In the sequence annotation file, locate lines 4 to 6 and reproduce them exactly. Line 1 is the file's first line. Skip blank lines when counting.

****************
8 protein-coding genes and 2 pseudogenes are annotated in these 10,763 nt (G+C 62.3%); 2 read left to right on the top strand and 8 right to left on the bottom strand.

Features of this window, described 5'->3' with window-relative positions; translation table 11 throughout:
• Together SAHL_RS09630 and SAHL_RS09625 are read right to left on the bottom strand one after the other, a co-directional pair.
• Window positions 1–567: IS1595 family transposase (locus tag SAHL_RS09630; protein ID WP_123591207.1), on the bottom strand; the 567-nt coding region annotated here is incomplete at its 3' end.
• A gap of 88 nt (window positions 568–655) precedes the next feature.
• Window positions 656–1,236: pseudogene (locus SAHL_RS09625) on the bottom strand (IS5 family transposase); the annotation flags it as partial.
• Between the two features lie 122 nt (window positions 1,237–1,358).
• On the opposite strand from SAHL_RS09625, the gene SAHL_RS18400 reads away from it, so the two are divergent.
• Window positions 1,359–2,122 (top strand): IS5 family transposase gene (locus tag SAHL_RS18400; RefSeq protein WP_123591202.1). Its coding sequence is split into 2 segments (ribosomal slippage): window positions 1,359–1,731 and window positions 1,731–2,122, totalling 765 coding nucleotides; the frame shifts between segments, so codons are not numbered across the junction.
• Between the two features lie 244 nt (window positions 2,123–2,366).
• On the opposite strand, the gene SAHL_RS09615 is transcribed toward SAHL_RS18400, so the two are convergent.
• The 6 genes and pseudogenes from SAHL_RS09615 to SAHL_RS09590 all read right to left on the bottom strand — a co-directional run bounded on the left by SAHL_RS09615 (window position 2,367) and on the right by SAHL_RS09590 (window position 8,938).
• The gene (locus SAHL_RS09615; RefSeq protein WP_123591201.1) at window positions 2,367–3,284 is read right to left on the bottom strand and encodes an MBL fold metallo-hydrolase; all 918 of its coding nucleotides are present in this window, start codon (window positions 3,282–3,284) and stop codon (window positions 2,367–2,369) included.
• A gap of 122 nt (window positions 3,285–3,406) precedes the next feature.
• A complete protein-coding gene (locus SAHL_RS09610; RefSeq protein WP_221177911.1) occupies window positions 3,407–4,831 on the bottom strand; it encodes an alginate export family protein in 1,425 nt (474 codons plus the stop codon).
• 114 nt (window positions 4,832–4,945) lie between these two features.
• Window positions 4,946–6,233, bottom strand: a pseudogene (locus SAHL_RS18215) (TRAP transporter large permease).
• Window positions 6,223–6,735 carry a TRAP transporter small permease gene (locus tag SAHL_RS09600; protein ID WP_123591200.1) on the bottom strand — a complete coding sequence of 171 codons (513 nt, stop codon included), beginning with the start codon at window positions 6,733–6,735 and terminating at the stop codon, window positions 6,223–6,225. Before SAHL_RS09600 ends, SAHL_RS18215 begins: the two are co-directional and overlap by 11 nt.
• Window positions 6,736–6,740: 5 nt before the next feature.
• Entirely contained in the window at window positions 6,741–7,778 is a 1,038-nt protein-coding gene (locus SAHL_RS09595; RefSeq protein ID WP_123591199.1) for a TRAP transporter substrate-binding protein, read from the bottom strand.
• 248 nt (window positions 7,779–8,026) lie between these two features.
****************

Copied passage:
• Window positions 1–567: IS1595 family transposase (locus tag SAHL_RS09630; protein ID WP_123591207.1), on the bottom strand; the 567-nt coding region annotated here is incomplete at its 3' end.
• A gap of 88 nt (window positions 568–655) precedes the next feature.
• Window positions 656–1,236: pseudogene (locus SAHL_RS09625) on the bottom strand (IS5 family transposase); the annotation flags it as partial.